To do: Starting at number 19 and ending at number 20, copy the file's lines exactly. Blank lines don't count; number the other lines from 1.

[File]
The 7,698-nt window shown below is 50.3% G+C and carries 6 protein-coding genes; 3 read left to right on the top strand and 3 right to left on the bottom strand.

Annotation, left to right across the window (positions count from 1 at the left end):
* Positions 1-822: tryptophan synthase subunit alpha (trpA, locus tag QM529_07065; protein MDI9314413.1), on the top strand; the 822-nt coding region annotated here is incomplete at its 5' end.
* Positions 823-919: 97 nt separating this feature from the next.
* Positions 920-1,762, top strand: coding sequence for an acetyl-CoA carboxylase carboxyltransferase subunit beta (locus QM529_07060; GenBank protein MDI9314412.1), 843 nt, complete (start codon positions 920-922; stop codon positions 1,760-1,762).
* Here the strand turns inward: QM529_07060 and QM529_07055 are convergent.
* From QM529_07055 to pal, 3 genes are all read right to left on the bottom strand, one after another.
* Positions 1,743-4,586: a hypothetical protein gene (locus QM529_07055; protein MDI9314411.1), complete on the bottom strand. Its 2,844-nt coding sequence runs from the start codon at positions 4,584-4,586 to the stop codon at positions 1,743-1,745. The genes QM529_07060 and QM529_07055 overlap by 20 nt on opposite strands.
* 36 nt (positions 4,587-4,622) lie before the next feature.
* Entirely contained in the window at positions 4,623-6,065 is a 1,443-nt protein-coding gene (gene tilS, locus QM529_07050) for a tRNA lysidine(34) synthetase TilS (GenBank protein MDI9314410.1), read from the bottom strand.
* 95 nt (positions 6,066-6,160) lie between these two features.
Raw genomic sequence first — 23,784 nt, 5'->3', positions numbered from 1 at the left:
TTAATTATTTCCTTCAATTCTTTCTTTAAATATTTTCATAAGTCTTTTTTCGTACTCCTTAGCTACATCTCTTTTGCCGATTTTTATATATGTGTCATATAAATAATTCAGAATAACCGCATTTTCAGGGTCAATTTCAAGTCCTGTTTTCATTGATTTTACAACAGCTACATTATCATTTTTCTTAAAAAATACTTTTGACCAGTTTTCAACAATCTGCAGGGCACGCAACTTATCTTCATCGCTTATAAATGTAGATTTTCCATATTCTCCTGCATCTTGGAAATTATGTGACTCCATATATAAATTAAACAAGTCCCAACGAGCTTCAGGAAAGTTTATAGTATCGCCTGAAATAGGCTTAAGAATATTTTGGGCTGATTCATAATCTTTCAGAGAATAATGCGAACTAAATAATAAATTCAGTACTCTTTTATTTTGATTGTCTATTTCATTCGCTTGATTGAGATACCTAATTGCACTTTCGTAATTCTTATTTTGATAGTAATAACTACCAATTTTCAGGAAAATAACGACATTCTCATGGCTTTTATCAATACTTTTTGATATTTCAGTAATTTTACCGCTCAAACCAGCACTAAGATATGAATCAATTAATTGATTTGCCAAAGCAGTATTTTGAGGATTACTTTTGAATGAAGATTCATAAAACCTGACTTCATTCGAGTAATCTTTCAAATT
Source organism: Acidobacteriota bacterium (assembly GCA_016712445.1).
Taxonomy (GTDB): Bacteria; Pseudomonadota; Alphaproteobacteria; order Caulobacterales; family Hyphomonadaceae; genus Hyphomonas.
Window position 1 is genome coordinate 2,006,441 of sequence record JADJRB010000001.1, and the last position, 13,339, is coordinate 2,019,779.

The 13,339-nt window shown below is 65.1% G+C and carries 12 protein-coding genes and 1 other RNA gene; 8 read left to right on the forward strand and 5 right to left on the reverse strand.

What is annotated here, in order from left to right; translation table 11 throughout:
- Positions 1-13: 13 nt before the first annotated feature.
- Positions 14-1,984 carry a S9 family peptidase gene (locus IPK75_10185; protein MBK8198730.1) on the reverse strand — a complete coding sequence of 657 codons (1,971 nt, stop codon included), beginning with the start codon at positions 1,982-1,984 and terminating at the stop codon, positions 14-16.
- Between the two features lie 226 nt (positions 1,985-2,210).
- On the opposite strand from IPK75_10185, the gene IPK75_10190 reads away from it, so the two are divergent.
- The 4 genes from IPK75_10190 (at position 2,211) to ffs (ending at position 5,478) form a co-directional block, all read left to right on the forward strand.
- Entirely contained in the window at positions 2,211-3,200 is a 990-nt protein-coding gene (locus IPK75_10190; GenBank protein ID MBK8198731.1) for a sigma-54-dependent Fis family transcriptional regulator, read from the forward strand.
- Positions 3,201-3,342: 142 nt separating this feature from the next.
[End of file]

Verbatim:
- Positions 1-13: 13 nt before the first annotated feature.
- Positions 14-1,984 carry a S9 family peptidase gene (locus IPK75_10185; protein MBK8198730.1) on the reverse strand — a complete coding sequence of 657 codons (1,971 nt, stop codon included), beginning with the start codon at positions 1,982-1,984 and terminating at the stop codon, positions 14-16.